10 May 2015

Consumer Rights Act Becomes Law

The Consumer Rights Act, which brings together key consumer rights into a single Act, came into effect on 1 October 2015.

The new Act changes the rules relating to the supply of goods and services to consumers and, for the first time, introduces specific rules relating to digital content such as ebooks, PDFs and software. It provides a single set of rules which will apply to all contracts including sale, hire, hire-purchase, and work and materials contracts. It will affect any business that sells to consumers including contractors carrying out construction work on domestic properties.

The change which is likely to be most significant for contractors is the increased clarity over the rights of consumers to reject goods if they are faulty:

• Under the new Act, if a good is faulty and the contractor has been asked to either repair or replace it, they only have one opportunity to do so, before the consumer can either claim a price reduction or reject the good. It is at the consumer’s discretion as to whether they allow the contractor further attempts to rectify the problem.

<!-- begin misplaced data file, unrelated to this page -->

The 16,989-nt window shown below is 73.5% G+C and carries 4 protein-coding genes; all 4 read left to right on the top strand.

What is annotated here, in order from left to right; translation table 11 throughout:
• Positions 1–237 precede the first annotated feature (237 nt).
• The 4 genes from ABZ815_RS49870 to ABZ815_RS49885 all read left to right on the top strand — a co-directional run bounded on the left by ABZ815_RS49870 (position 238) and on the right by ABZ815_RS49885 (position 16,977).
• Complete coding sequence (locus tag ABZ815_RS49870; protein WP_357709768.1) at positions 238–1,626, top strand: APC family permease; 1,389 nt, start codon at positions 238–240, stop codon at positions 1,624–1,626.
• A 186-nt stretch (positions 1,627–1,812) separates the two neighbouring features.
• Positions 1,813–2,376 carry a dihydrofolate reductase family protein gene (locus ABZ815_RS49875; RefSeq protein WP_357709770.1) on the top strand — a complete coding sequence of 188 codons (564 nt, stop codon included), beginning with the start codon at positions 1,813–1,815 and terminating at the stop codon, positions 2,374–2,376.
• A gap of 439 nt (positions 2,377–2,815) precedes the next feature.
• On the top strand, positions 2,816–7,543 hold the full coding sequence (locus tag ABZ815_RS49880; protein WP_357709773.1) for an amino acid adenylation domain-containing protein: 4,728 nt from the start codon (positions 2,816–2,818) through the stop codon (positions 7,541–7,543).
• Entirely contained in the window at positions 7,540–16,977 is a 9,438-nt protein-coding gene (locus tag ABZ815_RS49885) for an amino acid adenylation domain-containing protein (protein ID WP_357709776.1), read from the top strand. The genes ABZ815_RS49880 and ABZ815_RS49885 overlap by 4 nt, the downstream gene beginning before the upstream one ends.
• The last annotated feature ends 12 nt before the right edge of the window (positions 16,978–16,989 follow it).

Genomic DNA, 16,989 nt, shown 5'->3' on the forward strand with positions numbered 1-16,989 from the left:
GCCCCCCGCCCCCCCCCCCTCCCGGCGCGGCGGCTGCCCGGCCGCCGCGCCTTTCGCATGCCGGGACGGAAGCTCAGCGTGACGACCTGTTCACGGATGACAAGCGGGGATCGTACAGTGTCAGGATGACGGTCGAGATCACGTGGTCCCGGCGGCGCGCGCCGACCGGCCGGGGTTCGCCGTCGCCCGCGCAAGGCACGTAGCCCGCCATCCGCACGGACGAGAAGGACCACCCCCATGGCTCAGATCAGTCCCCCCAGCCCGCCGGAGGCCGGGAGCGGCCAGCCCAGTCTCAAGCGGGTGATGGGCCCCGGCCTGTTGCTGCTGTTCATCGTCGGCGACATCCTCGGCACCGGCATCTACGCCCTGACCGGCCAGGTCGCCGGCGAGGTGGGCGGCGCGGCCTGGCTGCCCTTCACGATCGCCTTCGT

• In order to claim a price reduction, the consumer must keep the faulty good and the price reduction must be appropriate to the circumstances.
• If the consumer rejects the faulty good, then they are entitled to a refund.
• The right to reject a faulty good will be subject to a fixed 30-day period. After this period has expired, the only remedies available will be repair, replacement or part refund. 

The new rules only apply to contracts made on or after the 1 October 2015; any contracts made before this date will be subject to previous legislation. 

To assist businesses in complying with the new Act, the Chartered Trading Standards Institute has produced Guidance for Businesses as well as three specific guides: The Sale and Supply of Goods, The Supply of Services and Digital Content.